Nevertheless, there is always a substantial gap between a researchlanguage implementation and a production implementation. There areseveral bridges to cross before pH can become a widely used productionlanguage:

1) Efficientimplementations. This is mostly a technical question. Most ofthe issues concerning efficient implementation of pH are shared withmany other high-level programming languages, including Java, andwell-known techniques can be applied. A few issues are fairly unique topH and a few other languages, mostly arising out of the nonstrictnessof pH.

2)Interoperability with other languages and systems. This ispartly a technical issue, but it is also a social process because itinvolves standards, interaction models, and the involvement of manyconstituencies of programmers.

3) Evangelism and marketforces. The history of programming languages is replete withexamples of languages that did not succeed on technical merits alone.Some recognition that there needs to be some evangelism done to pushparallel programming in new directions is already emerging at companiessuch as Microsoft

Efficient Implementation of pH

Ultimately, all applications programmers are concerned with efficiency.This has two major dimensions. First, there is programmerproductivity-the speed at which we humans can create, debug, maintainand evolve our programs. And, second, there is the space and time costof program execution-how fast it runs and how much memory it takes.

The history of programming languages ” and the trend towards higherlevel languages – has precisely been the effort to improve programmerproductivity without major sacrifices in program execution efficiency.

As computer systems have become faster and compilers have improved,program efficiency has decreased as a first-order concern. Today, manyapplications are written in “scripting” languages like Perl or Tcl/Tk and inhigh-level languages like Java.

These programs perhaps would run much faster if written in C or Fortran,and probably even faster if written in assembler (with huge effort),but the premium on programmer productivity is gradually beginning todominate the equation. In addition, scripting languages and high-levellanguages make programming accessible to a much larger community. Forexample, there are many Web site designers who know scripting languagesbut no other traditional language.

pH continues this trend of aiming towards higher and higher levelsof programming. Nevertheless, there will always be applications whereprogram execution efficiency is paramount, where the programmer wouldlike to extract the absolute maximum performance that a machine iscapable of delivering.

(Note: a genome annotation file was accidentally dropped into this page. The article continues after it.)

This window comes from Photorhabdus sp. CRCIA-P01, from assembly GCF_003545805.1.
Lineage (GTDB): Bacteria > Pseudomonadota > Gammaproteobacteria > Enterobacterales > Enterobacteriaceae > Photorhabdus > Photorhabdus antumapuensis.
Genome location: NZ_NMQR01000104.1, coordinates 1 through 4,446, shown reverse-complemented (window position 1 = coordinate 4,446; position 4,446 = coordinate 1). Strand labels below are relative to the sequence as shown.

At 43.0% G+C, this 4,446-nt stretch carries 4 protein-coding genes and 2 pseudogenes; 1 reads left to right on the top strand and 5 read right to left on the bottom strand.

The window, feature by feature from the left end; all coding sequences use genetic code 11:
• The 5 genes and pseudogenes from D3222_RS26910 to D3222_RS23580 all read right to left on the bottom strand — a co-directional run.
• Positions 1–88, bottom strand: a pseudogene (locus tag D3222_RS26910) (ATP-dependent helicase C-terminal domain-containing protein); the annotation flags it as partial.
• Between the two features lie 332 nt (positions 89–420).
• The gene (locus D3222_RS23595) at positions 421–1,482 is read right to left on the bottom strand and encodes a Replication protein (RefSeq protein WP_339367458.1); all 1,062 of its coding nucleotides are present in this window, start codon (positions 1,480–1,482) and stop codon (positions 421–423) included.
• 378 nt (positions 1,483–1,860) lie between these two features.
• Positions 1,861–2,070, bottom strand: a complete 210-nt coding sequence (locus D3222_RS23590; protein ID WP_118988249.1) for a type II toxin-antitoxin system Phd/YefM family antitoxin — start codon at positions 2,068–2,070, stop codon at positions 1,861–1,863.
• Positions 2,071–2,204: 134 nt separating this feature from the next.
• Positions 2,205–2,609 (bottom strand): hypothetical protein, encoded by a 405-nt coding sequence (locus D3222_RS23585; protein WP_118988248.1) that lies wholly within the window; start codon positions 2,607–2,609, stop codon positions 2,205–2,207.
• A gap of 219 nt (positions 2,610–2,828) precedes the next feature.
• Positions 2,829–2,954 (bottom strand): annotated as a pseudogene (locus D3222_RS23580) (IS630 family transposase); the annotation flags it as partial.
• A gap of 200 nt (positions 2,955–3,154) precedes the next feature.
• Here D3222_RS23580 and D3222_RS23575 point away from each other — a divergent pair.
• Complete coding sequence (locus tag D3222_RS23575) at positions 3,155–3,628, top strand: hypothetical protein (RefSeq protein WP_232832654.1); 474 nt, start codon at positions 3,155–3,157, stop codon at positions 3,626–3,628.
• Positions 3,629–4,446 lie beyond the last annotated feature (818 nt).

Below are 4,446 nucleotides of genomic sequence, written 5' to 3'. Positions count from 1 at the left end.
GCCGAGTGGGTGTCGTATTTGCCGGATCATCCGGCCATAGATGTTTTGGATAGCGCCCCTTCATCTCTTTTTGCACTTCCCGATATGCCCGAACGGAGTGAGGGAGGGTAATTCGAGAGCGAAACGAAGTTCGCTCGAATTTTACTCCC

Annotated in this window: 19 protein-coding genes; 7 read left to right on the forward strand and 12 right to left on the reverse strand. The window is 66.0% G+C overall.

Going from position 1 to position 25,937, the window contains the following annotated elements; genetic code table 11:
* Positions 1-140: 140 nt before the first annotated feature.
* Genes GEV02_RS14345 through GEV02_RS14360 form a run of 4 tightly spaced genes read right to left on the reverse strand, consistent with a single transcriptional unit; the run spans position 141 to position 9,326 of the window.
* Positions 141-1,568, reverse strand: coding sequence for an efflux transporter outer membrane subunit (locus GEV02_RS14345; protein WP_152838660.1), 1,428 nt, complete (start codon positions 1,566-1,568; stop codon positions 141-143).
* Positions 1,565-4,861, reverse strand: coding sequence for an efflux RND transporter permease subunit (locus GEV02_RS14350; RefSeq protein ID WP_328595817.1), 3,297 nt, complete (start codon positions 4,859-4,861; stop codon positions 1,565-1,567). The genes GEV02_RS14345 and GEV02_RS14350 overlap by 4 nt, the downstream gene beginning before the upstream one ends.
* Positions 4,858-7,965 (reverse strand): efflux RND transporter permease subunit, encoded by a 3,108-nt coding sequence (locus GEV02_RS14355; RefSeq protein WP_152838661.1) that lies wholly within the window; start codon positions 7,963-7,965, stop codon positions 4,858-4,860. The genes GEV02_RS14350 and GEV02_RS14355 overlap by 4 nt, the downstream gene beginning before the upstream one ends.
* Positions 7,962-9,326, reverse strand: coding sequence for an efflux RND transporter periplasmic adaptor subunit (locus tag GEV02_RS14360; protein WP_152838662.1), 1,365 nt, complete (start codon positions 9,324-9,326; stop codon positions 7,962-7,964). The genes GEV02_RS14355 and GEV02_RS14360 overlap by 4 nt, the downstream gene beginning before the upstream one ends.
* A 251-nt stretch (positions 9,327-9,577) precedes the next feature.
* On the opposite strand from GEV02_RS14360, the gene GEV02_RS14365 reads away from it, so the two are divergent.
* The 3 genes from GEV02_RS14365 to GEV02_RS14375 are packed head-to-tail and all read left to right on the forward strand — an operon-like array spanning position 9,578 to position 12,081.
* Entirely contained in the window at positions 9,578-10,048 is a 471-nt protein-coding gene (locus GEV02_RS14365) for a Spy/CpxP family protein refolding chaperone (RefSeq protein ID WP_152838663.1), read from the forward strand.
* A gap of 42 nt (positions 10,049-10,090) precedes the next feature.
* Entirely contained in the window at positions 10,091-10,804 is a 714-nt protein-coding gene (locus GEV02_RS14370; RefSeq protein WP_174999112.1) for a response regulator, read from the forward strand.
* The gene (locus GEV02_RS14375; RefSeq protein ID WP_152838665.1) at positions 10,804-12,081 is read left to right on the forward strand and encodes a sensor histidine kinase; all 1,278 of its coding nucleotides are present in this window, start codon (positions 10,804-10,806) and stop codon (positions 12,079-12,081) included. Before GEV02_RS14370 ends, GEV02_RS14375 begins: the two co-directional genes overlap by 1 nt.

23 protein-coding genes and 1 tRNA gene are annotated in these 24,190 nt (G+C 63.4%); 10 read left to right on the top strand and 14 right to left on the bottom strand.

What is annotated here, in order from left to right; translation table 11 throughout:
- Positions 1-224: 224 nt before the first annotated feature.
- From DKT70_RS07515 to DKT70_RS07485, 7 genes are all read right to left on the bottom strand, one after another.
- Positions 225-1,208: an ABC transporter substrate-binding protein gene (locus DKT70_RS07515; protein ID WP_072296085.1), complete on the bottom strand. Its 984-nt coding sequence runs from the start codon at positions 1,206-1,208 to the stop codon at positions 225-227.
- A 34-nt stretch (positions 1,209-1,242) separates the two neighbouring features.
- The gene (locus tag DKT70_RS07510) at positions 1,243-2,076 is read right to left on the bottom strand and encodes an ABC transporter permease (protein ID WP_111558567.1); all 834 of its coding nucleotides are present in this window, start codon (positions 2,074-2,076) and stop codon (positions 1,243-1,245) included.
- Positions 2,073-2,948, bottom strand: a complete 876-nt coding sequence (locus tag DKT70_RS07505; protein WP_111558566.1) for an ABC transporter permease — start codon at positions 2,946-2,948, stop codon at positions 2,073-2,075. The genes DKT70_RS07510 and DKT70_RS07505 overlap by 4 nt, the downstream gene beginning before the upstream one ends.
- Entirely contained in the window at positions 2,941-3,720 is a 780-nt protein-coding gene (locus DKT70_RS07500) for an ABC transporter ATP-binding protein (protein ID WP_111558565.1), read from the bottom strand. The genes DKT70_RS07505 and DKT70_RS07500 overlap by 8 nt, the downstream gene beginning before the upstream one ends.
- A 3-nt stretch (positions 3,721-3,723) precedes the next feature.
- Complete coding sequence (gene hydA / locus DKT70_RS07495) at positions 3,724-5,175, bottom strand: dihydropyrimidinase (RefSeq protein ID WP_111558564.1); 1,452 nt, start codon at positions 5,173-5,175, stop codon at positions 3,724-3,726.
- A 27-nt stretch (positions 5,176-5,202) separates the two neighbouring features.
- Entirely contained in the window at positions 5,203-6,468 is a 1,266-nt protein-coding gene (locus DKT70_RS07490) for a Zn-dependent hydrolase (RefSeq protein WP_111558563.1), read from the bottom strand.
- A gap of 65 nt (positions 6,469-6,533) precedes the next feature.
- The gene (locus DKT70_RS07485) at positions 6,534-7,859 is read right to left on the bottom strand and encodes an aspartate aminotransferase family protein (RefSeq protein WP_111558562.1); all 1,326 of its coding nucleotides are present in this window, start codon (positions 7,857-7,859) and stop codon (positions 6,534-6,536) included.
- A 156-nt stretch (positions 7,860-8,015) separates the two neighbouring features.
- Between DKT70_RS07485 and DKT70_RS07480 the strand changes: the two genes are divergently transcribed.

At this “bleeding edge” of performance, very precise control ofresources is necessary. C and Fortran, and even assembler, aretypically the languages of choice in this regime because theircomputational model is quite close to the raw machine model, and hencethe programmer is able to control resources quite precisely.

(But even in this milieu, the recent architectural complexitiesof out-of-order execution, cache hierarchies, and non-uniform memoryaccess make the resource/performance model quite complex even for theexpert programmer ).

The higher the level of the language, the more difficult it is forthe programmer to have a mental model of resource usage, and the moredifficult it is to compile it to efficient code. This trend began inthe 1960s with Lisp,and continues today with Java.

Haskell makes resource management even more complex, and pH, withits implicit parallelism, makes it even more so (although pH does better than Haskellin that it specifies sharingprecisely and permits shared updatable storage ). The followingfeatures make it more and more difficult to implement a languageefficiently:

1) Automatic storagemanagement
2) Efficient implementation ofpolymorphism and overloading
3) Implicit Parallelism (noexplicit threads)
4) Nonstrictness and fine-grainimplicit data synchronization

The first issue is shared with many other programming languagesincluding Lisp, Scheme,Haskell, ML,and Java. The latter two issues are shared with a few other programminglanguages such as Haskell and concurrent constraint languages.

AutomaticStorage Management : In modern high-level languages data istypically allocated in an area of memory called the heap. As theprogram executes, more and more of the heap is used up. Eventually,when the heap is full, the run-time system engages in an activitycalled garbagecollection (GC).

GC identifies which data are still accessible to the program andwhich data are not and then recycles the memory occupied byinaccessible data to be available once again for allocation as theprogram resumes execution.

The run-time system typically needs to maintain some extrabookkeeping information with data so that it can identify objects inthe heap and determine whether they are accessible by the program ornot. This bookkeeping activity, known as “tagging”, together with thereclamation process itself, constitutes an overhead for such languages.